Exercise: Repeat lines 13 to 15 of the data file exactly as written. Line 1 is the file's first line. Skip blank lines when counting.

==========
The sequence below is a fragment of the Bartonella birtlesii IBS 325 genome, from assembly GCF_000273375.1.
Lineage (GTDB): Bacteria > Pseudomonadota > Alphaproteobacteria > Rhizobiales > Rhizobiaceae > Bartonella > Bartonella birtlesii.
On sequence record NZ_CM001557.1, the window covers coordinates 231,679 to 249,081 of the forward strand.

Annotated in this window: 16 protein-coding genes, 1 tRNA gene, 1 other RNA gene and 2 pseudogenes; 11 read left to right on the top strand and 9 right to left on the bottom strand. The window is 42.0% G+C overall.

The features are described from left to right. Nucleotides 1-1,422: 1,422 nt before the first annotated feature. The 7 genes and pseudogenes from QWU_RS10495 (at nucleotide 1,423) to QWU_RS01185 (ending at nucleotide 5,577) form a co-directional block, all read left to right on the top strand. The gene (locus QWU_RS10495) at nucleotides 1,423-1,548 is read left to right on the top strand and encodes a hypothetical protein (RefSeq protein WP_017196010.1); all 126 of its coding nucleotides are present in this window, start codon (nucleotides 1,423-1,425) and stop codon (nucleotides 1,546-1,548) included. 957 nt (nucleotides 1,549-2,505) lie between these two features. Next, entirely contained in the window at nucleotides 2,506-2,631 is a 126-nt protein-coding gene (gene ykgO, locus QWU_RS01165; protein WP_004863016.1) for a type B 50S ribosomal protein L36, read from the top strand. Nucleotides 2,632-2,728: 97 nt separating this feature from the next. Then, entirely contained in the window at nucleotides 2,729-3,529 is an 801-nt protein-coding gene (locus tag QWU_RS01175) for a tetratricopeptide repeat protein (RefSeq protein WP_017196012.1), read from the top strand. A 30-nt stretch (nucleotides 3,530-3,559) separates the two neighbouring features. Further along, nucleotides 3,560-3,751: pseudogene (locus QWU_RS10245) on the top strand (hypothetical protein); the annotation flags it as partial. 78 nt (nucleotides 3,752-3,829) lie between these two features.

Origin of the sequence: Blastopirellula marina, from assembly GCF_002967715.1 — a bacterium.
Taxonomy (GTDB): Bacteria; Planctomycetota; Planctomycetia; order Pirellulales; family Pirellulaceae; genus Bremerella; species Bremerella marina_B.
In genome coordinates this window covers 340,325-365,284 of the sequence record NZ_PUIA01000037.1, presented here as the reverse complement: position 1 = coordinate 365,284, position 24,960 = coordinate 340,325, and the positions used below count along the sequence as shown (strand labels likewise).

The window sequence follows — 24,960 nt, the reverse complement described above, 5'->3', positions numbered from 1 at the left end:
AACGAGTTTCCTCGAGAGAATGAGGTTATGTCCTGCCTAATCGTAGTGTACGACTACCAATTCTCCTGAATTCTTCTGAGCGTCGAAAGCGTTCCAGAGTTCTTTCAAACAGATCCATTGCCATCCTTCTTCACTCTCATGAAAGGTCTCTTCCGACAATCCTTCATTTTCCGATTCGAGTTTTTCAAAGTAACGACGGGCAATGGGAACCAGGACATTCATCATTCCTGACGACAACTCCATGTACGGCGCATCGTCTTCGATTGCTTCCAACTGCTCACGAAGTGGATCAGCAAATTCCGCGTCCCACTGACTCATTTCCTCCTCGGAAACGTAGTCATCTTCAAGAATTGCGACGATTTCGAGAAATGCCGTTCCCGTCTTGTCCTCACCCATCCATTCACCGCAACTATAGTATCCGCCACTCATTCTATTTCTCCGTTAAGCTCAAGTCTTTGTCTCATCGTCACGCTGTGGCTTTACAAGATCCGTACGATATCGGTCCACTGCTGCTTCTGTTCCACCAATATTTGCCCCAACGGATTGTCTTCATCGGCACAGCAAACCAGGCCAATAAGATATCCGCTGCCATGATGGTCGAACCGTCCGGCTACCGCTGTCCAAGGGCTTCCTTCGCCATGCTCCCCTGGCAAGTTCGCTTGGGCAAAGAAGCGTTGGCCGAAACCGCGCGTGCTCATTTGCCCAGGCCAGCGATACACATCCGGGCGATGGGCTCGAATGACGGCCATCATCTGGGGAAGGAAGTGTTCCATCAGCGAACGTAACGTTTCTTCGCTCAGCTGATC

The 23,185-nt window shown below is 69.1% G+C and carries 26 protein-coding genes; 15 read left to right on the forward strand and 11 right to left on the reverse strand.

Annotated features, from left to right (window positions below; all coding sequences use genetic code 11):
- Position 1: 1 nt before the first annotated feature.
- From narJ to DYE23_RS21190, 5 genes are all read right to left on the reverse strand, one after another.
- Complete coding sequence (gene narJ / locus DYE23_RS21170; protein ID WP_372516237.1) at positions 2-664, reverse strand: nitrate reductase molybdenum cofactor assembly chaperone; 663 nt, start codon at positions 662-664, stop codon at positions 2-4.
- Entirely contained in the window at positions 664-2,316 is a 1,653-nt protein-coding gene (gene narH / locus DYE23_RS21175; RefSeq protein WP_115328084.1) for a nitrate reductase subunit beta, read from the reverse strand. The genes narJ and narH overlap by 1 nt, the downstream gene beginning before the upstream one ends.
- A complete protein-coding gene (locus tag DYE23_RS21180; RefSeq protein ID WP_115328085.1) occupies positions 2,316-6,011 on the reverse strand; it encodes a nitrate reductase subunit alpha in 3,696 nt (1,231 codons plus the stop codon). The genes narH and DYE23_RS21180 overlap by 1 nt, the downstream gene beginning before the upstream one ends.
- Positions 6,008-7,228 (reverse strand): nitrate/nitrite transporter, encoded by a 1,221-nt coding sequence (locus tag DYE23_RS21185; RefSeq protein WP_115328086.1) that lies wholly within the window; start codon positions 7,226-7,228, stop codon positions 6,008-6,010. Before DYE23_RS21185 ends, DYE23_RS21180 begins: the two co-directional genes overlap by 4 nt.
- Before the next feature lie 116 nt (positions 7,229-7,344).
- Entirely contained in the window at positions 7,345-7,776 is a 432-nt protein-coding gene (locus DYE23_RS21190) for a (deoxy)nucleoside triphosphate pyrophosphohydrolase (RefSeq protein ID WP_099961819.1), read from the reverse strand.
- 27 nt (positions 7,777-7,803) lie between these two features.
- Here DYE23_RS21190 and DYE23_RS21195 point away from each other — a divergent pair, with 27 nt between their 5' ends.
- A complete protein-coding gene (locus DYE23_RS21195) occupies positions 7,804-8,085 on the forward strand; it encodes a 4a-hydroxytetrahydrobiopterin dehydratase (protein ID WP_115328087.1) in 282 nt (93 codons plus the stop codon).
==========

- Position 1: 1 nt before the first annotated feature.
- From narJ to DYE23_RS21190, 5 genes are all read right to left on the reverse strand, one after another.
- Complete coding sequence (gene narJ / locus DYE23_RS21170; protein ID WP_372516237.1) at positions 2-664, reverse strand: nitrate reductase molybdenum cofactor assembly chaperone; 663 nt, start codon at positions 662-664, stop codon at positions 2-4.